Feb 9, 2018
It's two kisses and no hugs for us today, but that's just the way the cookie deconstructs — Latin-style.
What we learn today, though, is all about lenses, except not everything but lots but not all and then some more but we leave out a bunch. I'm pretty sure that no matter what it is about lenses you're keen to learn, I've probably left that bit out. Sorry.
You're looking at the business end of a Zeiss Ikon Contessa folding 35mm film camera, circa 1955, which sports one fine lens, a Zeiss Tessar — four elements in three groups, never "faster" than f/2.8 but pretty dang sharp. You've seen parts of this lens — the shutter and the aperture — in some previous episodes.
Here's a link to the Wikipedia article about the history of lens design, for those of you intrepid souls interested in the minutiae: https://en.wikipedia.org/wiki/History_of_photographic_lens_design
A tripod has, by definition, three legs. What if you turn those legs into arms? What then? Is it still a tripod? Shouldn't it be a, well, what is the combining form for arm? No, wait, pod means foot. Three arms but use the word meaning hands — tricheiro. Ugh. How about three arms? Tribrach? I'm just going to declare that the Magnus TB-200 MaxiGrip tripod has good arms. Not really strong arms, but it works just fine for holding a camera at its head and holding onto whatever you hold it to with its legarms.
Barely ten inches long, the TB-200 (in this case a TB-200BK 'cuz it's black) doesn't raise a camera high, but you can hook it up as high as you want, even inverted on a pipe or clamping to a post. It doesn't carry a lot of weight, but it doesn't weigh a lot to begin with, so toss it in your purse on man-purse and you'll have a useful third hand. Arm! Foot! Ugh!
The Magnus TB-200BK connects to your camera with its own quick-connect plate and receiver in its ball head, see top photo. Below that you see a Sony a6300 poised on the tripod with its legs flexed to lower the camera's position. And below that, two examples of how the flexible legs/arms allow some flexible placement of a camera.
Learn more about the TB-200, in its three colors, plus the other products from Magnus at www.magnustripods.com. You can purchase this and their other products at B&H Photo Video.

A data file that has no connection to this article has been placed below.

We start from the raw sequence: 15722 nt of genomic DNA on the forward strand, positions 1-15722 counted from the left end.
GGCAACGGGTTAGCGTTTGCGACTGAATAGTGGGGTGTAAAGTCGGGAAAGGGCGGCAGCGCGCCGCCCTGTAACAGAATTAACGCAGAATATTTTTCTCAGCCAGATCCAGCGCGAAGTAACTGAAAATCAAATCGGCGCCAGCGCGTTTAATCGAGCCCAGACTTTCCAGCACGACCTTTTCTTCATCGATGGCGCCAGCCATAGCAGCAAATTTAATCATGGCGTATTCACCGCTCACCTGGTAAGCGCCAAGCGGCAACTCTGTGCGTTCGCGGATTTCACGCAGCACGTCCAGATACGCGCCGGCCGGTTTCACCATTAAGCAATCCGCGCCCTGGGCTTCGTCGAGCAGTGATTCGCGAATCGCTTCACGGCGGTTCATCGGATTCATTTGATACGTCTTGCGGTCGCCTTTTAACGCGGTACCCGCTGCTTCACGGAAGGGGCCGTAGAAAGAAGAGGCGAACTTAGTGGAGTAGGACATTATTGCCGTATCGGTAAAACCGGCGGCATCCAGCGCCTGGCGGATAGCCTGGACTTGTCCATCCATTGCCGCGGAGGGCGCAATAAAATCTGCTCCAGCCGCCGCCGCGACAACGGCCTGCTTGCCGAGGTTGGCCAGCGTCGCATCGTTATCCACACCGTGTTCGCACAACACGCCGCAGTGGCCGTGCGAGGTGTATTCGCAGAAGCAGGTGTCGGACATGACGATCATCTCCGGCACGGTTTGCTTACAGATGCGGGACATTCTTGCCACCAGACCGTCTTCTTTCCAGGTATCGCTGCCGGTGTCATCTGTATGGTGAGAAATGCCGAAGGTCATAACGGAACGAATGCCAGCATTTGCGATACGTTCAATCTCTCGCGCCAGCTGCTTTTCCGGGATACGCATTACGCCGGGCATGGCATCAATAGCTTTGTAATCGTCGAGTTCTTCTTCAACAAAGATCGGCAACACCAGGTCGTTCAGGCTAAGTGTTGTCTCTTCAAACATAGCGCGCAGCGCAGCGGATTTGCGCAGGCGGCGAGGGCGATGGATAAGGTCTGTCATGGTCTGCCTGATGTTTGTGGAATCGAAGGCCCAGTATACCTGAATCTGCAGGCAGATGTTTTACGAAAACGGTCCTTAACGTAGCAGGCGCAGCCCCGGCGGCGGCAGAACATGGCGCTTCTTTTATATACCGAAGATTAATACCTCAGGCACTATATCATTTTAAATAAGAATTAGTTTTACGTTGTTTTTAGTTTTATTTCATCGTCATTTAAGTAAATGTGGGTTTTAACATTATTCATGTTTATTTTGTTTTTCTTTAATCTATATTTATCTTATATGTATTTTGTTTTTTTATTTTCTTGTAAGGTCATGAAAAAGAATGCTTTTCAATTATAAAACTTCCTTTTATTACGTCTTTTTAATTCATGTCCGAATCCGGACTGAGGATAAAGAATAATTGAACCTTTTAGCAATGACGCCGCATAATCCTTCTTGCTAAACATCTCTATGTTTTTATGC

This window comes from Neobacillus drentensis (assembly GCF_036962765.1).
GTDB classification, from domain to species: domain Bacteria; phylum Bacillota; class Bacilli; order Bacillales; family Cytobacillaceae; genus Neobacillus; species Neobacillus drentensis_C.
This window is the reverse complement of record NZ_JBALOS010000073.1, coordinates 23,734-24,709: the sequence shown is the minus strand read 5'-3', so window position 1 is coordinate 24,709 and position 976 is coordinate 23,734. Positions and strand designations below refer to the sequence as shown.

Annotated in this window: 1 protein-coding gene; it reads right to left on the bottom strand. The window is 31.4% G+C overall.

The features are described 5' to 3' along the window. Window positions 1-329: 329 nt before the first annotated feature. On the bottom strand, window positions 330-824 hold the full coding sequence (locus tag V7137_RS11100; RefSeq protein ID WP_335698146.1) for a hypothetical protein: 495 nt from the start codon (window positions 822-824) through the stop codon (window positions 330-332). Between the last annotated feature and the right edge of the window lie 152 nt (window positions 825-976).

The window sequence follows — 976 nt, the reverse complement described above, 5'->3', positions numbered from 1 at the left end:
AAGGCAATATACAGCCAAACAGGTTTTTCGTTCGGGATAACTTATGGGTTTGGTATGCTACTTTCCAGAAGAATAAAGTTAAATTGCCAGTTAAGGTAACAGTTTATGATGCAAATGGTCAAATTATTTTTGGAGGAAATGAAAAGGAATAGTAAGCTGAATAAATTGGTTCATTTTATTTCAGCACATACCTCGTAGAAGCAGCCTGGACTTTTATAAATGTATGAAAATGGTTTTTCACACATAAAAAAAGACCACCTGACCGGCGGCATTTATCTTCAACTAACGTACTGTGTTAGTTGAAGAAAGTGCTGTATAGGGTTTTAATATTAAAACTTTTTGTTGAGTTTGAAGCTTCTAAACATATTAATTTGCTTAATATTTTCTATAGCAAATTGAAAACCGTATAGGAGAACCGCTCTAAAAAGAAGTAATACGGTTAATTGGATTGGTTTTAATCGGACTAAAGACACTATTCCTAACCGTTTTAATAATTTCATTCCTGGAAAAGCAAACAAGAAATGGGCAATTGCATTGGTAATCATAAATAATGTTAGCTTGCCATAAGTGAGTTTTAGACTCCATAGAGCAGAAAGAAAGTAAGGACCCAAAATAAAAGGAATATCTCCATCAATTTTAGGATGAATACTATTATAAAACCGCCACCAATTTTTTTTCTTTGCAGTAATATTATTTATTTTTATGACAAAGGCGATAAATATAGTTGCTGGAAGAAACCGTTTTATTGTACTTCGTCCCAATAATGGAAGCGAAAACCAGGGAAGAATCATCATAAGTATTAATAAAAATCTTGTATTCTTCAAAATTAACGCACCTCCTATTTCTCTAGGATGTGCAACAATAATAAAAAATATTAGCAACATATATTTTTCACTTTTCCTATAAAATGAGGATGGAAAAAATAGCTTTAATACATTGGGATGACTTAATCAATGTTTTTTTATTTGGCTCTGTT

The First Rule of Rule Club
Peter Ensenberger continues his so-far uninterrupted run of helping us be better composers of photos. This time he lays down the law in the form of rules, which should never, ever, ka-jever, be violated. Well, at least, learn them well and we'll get to violating them in the next episode. Listen to the show for the lowdown, but the rules we cover are (spoiler alert) the Rule of Thirds, the Horizon Rule, the Rule of Space, and the Rule of Odds.
Even in a scene that might, at first blush, seem not to allow the application of the Rule of Thirds, we can see how the elements in the composition do, indeed, comport per the grid prescribed by the rule. Photo by Peter Ensenberger.
The Rule of Horizons dictates the horizon be put across a Rule of Thirds line. Done!
The lovely Sabine in front of whom, compositionally, there is room for the direction she is facing (though not where she's looking, which is at me). Thus, I adhered to the Rule of Space consciously, sure, but not explicitly. Meaning, I left the space on purpose but not by thinking (in robotic voice) "must adhere to rule of space. beep. boop."
Does this meet the requirement for Rule of Odds by having three palm trees? How about a big tree, a small tree, and three palm trees (the trio of palms acting as a single "thing")? Big tree, house, little tree, then three palm trees? Plenty to argue about, I suppose, but also you'll see how the horizon is along the lower Rule of Thirds horizontal line, so both Rule of Thirds and Horizon Rule, check and check. Rule of Space? It's probably accounted for in one way or another, too. I'm a genius!
These rules, and all the rest we're covering about composition, can be found in Peter's book, Focus on Composing Photos, by Focal Press. Look for it at your local bookseller or on Amazon, and it's available through Barnes & Noble.
The Rules of Rules
T.S. Eliot kicks off the quotapalooza this time, with "It's not wise to violate rules until you know how to observe them." I also quote Hans Hofmann regarding what he considers fundamental laws, and Gordon Glegg, who considers rules as a gift to inspiration. Listen in and enjoy some real insight into rules.
T.S. Eliot, 1934. Photo by Lady Ottoline Morrell.
The Practice of Rules
Not much to add to the photo tips in this episode, as they encourage you to practice the rules as laid out by Peter so you'll come to not think so much about them, but use them as second nature. You can use the photos from above as guidance, but no fair taking a photo of those photos on your computer screen and calling it practice — go find your own world to rule!
The End of The Innocence
That's it for Episode 20, folks. Thanks for reading and looking and listening. With so much input and output about rules, I think we can rule out ignorance as you go forth and seek your own path. If you'd like to scribble some words of wisdom or thanks or irony, or a recipe, please do so — the comments box awaits!